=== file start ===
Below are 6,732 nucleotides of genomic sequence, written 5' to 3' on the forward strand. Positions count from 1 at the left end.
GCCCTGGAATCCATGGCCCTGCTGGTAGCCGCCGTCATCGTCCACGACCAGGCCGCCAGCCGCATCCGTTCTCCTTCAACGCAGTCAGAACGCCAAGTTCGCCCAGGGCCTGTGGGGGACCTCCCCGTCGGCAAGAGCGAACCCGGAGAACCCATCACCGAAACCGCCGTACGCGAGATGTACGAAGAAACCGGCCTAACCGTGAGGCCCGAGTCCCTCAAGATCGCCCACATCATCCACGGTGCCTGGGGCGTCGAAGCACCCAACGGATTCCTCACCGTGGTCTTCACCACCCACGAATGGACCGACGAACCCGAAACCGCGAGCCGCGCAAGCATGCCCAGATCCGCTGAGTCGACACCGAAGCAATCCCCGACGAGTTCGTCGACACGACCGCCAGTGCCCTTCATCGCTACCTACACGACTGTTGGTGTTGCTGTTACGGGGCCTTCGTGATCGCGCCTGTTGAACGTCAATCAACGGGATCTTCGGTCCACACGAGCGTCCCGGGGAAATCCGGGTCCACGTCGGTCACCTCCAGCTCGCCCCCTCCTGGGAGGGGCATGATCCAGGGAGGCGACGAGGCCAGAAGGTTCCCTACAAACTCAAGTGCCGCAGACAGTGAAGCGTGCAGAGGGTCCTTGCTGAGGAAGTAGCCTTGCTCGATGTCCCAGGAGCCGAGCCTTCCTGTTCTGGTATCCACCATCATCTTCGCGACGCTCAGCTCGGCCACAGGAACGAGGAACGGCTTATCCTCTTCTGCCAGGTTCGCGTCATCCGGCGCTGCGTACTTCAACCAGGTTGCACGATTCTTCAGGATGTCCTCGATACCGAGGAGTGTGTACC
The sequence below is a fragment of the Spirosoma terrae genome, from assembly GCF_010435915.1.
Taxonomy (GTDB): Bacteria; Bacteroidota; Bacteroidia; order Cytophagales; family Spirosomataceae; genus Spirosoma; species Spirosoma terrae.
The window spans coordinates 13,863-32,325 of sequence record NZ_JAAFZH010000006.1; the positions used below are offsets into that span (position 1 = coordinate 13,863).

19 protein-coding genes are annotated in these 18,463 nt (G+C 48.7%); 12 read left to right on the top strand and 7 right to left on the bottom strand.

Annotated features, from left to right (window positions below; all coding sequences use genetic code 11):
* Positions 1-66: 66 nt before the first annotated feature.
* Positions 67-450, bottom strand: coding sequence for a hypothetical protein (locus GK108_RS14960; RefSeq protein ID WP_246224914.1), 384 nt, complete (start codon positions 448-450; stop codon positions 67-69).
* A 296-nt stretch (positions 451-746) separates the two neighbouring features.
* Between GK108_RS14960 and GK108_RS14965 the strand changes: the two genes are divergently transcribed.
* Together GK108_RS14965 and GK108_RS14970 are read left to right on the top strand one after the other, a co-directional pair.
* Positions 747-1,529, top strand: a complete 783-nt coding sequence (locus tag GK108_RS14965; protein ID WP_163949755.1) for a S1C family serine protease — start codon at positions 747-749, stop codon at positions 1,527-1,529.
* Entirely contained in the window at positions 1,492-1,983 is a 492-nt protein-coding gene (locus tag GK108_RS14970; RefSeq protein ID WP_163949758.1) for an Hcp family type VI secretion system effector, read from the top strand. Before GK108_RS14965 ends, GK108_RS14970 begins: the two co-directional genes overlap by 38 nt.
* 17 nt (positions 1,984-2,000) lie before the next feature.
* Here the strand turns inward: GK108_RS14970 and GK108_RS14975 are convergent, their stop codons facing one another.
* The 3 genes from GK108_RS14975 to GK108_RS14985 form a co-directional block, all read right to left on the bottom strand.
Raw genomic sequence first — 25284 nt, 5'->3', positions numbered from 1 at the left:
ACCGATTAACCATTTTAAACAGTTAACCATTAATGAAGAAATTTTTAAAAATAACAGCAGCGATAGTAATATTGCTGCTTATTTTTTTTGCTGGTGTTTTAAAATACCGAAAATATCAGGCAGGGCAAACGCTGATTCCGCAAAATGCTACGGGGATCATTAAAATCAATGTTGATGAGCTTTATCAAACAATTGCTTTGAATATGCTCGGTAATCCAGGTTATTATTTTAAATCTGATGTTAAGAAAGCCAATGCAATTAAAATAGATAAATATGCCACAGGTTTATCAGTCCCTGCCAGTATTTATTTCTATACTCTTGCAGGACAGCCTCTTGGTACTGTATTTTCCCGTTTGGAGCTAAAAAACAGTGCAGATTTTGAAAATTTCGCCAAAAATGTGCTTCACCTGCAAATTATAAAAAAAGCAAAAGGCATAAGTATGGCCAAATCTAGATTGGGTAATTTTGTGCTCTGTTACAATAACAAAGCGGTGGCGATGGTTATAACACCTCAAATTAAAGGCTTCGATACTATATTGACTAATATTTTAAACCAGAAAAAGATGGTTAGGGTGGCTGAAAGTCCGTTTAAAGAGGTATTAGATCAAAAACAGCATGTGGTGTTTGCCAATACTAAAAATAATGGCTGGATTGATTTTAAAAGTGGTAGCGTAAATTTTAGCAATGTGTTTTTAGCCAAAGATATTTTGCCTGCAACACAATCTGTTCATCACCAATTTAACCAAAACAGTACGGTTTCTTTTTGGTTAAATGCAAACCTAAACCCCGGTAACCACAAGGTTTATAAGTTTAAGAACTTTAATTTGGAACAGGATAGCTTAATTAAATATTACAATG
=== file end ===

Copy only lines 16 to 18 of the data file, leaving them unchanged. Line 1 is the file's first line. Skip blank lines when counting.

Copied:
* Here the strand turns inward: GK108_RS14970 and GK108_RS14975 are convergent, their stop codons facing one another.
* The 3 genes from GK108_RS14975 to GK108_RS14985 form a co-directional block, all read right to left on the bottom strand.
Raw genomic sequence first — 25284 nt, 5'->3', positions numbered from 1 at the left: